The Testaments by Margaret Atwood. I hadn’t picked up anything by Atwood since I finished Maddaddam – the third book in her Maddaddam trilogy, and while it was good, it didn’t quite measure up to the series’ originator, Oryx and Crake, which is probably one of the most influential books I’d read. I had also raid the Handmaid’s Tale when I was younger, and possibly didn’t appreciate it as well as I could at the time. But boy did this one just blow me away both in terms of its writing style and its content. Atwood masterfully puts together an artful writing style that never descends into pretentiousness, which I find is often the sin of authors who take themselves too seriously. Instead, it’s crisp and punchy, which helps carry a narrative that keeps you on the edge of the seat with its excitement, while pushing you down into with its terrible plausibility. This is a book that came at exactly the right time – into a world that needs it. Laws, the constitution, ethics and morality are concepts that are worth only the people that choose to uphold them. When the collective consciousness chooses to abandon sanity, human rights become little but a paper shield. It’s a concept that bears repeating, because letting our guard down is what allows those willing to use this truth for their purposes to succeed. The Testaments should be required reading for this new decade.
Washington Black by Esi Edugyan. In any year when I didn’t read The Testaments, this would have probably been my favourite book. Winner of the Scotiabank Giller Prize, short-listed for the Book, this was definitely the pinnacle of Canadian lit for 2018. The themes are carried masterfully by characters that feel real despite the occasional fantastic elements of the story. It was one of those books that made me look forward to the next opportunity that I can pick it up. What I found particular striking was Edugyan’s punching physical descriptions of her characters – using two or three sentences to paint a vivid portrait of a living being. The narrative absolutely gripped me until about the last twenty pages, when I ended up disagreeing with how the book wrapped up. This doesn’t often happen to me, and honestly is just probably simply the result of how invested I felt in the book. So proud to have such a powerful work be produced by a British Columbia writer.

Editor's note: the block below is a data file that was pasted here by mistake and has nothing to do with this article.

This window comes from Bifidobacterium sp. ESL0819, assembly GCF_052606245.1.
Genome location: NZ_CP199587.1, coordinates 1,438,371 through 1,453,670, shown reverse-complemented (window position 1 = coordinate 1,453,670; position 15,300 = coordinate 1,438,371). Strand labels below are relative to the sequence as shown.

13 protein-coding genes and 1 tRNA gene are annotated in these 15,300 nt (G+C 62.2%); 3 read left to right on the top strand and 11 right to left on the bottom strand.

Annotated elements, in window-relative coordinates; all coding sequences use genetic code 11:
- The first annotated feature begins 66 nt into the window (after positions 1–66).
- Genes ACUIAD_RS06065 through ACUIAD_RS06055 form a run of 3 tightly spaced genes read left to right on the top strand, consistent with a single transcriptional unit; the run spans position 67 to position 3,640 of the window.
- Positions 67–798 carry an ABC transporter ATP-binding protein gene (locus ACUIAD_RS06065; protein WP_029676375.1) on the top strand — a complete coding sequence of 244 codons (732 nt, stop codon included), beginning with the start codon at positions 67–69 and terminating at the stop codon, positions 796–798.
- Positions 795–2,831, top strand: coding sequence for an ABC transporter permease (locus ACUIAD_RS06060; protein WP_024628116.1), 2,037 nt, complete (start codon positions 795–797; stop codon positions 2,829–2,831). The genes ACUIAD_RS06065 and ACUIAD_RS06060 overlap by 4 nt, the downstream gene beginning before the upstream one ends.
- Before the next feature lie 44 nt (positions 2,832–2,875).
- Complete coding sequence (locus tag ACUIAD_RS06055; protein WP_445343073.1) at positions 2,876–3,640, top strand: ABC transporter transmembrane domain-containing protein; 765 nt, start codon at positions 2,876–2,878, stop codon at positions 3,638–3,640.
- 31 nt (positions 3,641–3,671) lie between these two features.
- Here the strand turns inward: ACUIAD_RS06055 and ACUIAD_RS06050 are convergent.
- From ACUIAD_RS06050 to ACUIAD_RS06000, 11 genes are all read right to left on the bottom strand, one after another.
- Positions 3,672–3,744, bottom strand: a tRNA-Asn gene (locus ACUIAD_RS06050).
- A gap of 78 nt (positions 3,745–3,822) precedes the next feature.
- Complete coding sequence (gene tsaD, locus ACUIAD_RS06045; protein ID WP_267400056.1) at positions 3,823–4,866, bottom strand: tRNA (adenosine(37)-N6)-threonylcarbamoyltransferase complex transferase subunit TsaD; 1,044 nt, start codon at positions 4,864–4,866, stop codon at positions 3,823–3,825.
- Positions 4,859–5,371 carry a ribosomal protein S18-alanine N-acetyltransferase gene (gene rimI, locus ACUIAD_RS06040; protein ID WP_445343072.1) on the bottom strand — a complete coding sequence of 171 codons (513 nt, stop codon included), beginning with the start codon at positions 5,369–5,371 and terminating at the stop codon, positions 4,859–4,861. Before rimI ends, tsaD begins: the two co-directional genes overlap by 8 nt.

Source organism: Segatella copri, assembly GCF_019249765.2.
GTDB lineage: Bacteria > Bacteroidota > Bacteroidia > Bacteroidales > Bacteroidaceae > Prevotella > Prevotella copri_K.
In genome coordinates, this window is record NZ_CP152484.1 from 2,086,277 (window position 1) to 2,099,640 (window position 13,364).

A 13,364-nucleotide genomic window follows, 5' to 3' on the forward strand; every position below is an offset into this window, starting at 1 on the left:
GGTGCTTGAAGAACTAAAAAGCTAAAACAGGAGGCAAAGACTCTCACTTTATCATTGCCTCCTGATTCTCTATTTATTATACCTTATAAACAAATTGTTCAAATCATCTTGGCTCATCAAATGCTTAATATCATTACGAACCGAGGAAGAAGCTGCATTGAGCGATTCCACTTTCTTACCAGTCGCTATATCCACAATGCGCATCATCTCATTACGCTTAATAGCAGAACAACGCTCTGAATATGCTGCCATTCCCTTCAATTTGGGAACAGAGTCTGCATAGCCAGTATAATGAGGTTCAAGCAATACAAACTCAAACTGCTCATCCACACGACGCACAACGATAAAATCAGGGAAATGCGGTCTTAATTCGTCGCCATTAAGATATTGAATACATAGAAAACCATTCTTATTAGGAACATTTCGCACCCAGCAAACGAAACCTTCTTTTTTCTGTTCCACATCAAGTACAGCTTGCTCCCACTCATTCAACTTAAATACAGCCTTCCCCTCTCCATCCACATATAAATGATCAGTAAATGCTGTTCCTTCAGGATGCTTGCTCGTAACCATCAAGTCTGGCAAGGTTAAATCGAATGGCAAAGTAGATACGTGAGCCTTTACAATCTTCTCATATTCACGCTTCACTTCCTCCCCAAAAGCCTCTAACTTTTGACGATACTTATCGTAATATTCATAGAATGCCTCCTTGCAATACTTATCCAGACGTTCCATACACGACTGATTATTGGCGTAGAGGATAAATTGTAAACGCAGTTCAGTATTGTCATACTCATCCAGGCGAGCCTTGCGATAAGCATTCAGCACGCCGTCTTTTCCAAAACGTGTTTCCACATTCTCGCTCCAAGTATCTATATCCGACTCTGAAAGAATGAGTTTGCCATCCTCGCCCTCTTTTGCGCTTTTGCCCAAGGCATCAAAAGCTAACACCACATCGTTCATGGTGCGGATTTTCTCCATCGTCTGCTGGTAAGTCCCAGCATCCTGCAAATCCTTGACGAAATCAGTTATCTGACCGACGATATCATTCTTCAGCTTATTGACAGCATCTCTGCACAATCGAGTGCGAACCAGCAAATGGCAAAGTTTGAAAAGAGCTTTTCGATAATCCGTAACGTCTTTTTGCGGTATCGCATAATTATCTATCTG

I find that I don’t talk enough about the stuff I read. Other than the review of my 2018 reading list in January, I don’t think I’ve mentioned it much, even though I have repeatedly said how important I think reading is to being an effective writer. So I thought I would therefore take a moment and talk about a novel I recently finished and that had more profound effect on me than I had expected.
Wide Sargasso Sea is a 1966 novel by Dominica-born British author Jean Rhys, and acts as a kind of prequel to Charlotte Brontë's Jane Eyre. I’m about to delve into some heavy spoilers for Jane Eyre so consider this your fair warning.
I had read Jane Eyre when I was undergrad, and recall not particularly enjoying it. I much preferred the works of Jane Austen, and didn’t much care for the gloominess of Jane Eyre, though I suppose that was kind of the point of the genre. In any case, I knew what I was reading was good, but it wasn’t my thing.
What did leave a big impression on me was how much I despised Rochester, the main love interest and the man Jane ends up with in the end. I couldn’t stand the archetypal brooding dark male lead, essentially the human equivalent of a wang-shaped monument to 19th century British patriarchy. And the cherry on top was that he kept his mentally ill wife Bertha locked up in the attic, which given the state of mental facilities in England at the time may or may not have been a mercy, but that’s besides the point. Mr. Darcy he definitely was not.
So what Jean Rhys gave us in Wide Sargasso Sea, is the back story of Bertha (nee Antoinette) and a whole pile of reasons to hate Rochester even more. The novel follows Antoinette’s story – her childhood and adolescence in Jamaica, eventual marriage to Rochester and her precipitous decline into the mental state we witness in Jane Eyre.